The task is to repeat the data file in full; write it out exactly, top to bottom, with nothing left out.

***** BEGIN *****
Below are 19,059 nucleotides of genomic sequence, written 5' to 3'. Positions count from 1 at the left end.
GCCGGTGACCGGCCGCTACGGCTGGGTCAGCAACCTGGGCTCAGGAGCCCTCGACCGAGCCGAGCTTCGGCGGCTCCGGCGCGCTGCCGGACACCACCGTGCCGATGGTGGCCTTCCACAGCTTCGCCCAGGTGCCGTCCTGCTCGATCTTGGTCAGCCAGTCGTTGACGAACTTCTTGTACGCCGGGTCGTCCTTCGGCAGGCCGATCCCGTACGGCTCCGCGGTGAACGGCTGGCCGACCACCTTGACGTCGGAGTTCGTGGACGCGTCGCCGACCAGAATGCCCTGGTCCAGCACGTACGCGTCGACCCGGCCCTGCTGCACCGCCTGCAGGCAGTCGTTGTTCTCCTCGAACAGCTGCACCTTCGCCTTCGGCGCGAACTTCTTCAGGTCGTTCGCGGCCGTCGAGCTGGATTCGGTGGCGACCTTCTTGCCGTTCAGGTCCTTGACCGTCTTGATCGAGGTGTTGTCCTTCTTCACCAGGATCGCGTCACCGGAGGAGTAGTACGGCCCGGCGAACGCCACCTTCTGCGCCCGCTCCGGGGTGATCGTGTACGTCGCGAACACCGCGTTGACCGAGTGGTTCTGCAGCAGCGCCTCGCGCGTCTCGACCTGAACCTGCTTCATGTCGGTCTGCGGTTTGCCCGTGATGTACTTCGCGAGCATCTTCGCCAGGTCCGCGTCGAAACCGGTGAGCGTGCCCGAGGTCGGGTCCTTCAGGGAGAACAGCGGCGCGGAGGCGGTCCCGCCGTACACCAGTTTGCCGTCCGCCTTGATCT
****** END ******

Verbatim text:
Below are 19,059 nucleotides of genomic sequence, written 5' to 3'. Positions count from 1 at the left end.
GCCGGTGACCGGCCGCTACGGCTGGGTCAGCAACCTGGGCTCAGGAGCCCTCGACCGAGCCGAGCTTCGGCGGCTCCGGCGCGCTGCCGGACACCACCGTGCCGATGGTGGCCTTCCACAGCTTCGCCCAGGTGCCGTCCTGCTCGATCTTGGTCAGCCAGTCGTTGACGAACTTCTTGTACGCCGGGTCGTCCTTCGGCAGGCCGATCCCGTACGGCTCCGCGGTGAACGGCTGGCCGACCACCTTGACGTCGGAGTTCGTGGACGCGTCGCCGACCAGAATGCCCTGGTCCAGCACGTACGCGTCGACCCGGCCCTGCTGCACCGCCTGCAGGCAGTCGTTGTTCTCCTCGAACAGCTGCACCTTCGCCTTCGGCGCGAACTTCTTCAGGTCGTTCGCGGCCGTCGAGCTGGATTCGGTGGCGACCTTCTTGCCGTTCAGGTCCTTGACCGTCTTGATCGAGGTGTTGTCCTTCTTCACCAGGATCGCGTCACCGGAGGAGTAGTACGGCCCGGCGAACGCCACCTTCTGCGCCCGCTCCGGGGTGATCGTGTACGTCGCGAACACCGCGTTGACCGAGTGGTTCTGCAGCAGCGCCTCGCGCGTCTCGACCTGAACCTGCTTCATGTCGGTCTGCGGTTTGCCCGTGATGTACTTCGCGAGCATCTTCGCCAGGTCCGCGTCGAAACCGGTGAGCGTGCCCGAGGTCGGGTCCTTCAGGGAGAACAGCGGCGCGGAGGCGGTCCCGCCGTACACCAGTTTGCCGTCCGCCTTGATCT